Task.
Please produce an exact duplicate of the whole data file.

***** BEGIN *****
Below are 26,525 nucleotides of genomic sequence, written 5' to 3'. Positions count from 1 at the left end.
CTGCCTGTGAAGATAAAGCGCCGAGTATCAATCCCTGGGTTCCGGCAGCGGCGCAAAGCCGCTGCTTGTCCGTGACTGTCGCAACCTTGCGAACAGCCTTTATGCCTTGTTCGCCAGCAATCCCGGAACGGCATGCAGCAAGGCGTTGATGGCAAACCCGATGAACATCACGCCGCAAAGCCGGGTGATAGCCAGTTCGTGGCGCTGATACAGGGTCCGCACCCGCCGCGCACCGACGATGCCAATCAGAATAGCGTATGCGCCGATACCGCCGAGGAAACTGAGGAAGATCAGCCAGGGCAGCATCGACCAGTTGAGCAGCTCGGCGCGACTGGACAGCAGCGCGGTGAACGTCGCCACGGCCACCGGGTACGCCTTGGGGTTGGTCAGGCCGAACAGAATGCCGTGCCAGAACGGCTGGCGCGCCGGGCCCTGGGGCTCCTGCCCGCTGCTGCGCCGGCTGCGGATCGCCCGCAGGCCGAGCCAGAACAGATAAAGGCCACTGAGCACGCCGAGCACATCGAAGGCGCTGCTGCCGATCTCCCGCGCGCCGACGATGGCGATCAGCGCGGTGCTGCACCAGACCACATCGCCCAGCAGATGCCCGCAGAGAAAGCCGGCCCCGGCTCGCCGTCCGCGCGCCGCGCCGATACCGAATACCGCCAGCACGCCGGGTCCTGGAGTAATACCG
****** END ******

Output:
Below are 26,525 nucleotides of genomic sequence, written 5' to 3'. Positions count from 1 at the left end.
CTGCCTGTGAAGATAAAGCGCCGAGTATCAATCCCTGGGTTCCGGCAGCGGCGCAAAGCCGCTGCTTGTCCGTGACTGTCGCAACCTTGCGAACAGCCTTTATGCCTTGTTCGCCAGCAATCCCGGAACGGCATGCAGCAAGGCGTTGATGGCAAACCCGATGAACATCACGCCGCAAAGCCGGGTGATAGCCAGTTCGTGGCGCTGATACAGGGTCCGCACCCGCCGCGCACCGACGATGCCAATCAGAATAGCGTATGCGCCGATACCGCCGAGGAAACTGAGGAAGATCAGCCAGGGCAGCATCGACCAGTTGAGCAGCTCGGCGCGACTGGACAGCAGCGCGGTGAACGTCGCCACGGCCACCGGGTACGCCTTGGGGTTGGTCAGGCCGAACAGAATGCCGTGCCAGAACGGCTGGCGCGCCGGGCCCTGGGGCTCCTGCCCGCTGCTGCGCCGGCTGCGGATCGCCCGCAGGCCGAGCCAGAACAGATAAAGGCCACTGAGCACGCCGAGCACATCGAAGGCGCTGCTGCCGATCTCCCGCGCGCCGACGATGGCGATCAGCGCGGTGCTGCACCAGACCACATCGCCCAGCAGATGCCCGCAGAGAAAGCCGGCCCCGGCTCGCCGTCCGCGCGCCGCGCCGATACCGAATACCGCCAGCACGCCGGGTCCTGGAGTAATACCG